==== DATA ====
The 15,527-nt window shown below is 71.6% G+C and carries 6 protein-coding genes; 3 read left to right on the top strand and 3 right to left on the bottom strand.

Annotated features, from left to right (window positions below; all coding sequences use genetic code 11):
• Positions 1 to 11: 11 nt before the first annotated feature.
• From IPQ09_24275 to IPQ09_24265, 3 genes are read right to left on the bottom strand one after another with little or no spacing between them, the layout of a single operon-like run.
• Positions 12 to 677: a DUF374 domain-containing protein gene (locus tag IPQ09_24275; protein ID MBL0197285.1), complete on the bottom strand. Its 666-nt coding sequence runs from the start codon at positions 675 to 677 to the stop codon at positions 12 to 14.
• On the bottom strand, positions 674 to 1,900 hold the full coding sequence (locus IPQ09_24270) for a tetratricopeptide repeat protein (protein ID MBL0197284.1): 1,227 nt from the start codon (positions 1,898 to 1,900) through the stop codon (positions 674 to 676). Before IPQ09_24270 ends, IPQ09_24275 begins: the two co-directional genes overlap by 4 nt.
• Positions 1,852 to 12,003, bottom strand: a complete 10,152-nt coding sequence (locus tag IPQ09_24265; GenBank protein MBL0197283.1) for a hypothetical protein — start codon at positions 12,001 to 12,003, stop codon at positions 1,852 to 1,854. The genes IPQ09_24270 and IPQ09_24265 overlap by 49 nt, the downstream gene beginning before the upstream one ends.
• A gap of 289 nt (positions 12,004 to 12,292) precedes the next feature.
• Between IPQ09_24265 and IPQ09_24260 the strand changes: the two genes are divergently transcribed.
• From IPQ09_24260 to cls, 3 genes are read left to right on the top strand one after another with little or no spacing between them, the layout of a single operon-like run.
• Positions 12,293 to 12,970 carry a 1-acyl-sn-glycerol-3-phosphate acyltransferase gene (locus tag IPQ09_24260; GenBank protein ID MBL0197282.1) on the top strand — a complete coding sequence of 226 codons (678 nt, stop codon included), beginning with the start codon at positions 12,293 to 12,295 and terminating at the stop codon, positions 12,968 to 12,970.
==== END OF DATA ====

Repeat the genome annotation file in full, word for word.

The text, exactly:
The 15,527-nt window shown below is 71.6% G+C and carries 6 protein-coding genes; 3 read left to right on the top strand and 3 right to left on the bottom strand.

Annotated features, from left to right (window positions below; all coding sequences use genetic code 11):
• Positions 1 to 11: 11 nt before the first annotated feature.
• From IPQ09_24275 to IPQ09_24265, 3 genes are read right to left on the bottom strand one after another with little or no spacing between them, the layout of a single operon-like run.
• Positions 12 to 677: a DUF374 domain-containing protein gene (locus tag IPQ09_24275; protein ID MBL0197285.1), complete on the bottom strand. Its 666-nt coding sequence runs from the start codon at positions 675 to 677 to the stop codon at positions 12 to 14.
• On the bottom strand, positions 674 to 1,900 hold the full coding sequence (locus IPQ09_24270) for a tetratricopeptide repeat protein (protein ID MBL0197284.1): 1,227 nt from the start codon (positions 1,898 to 1,900) through the stop codon (positions 674 to 676). Before IPQ09_24270 ends, IPQ09_24275 begins: the two co-directional genes overlap by 4 nt.
• Positions 1,852 to 12,003, bottom strand: a complete 10,152-nt coding sequence (locus tag IPQ09_24265; GenBank protein MBL0197283.1) for a hypothetical protein — start codon at positions 12,001 to 12,003, stop codon at positions 1,852 to 1,854. The genes IPQ09_24270 and IPQ09_24265 overlap by 49 nt, the downstream gene beginning before the upstream one ends.
• A gap of 289 nt (positions 12,004 to 12,292) precedes the next feature.
• Between IPQ09_24265 and IPQ09_24260 the strand changes: the two genes are divergently transcribed.
• From IPQ09_24260 to cls, 3 genes are read left to right on the top strand one after another with little or no spacing between them, the layout of a single operon-like run.
• Positions 12,293 to 12,970 carry a 1-acyl-sn-glycerol-3-phosphate acyltransferase gene (locus tag IPQ09_24260; GenBank protein ID MBL0197282.1) on the top strand — a complete coding sequence of 226 codons (678 nt, stop codon included), beginning with the start codon at positions 12,293 to 12,295 and terminating at the stop codon, positions 12,968 to 12,970.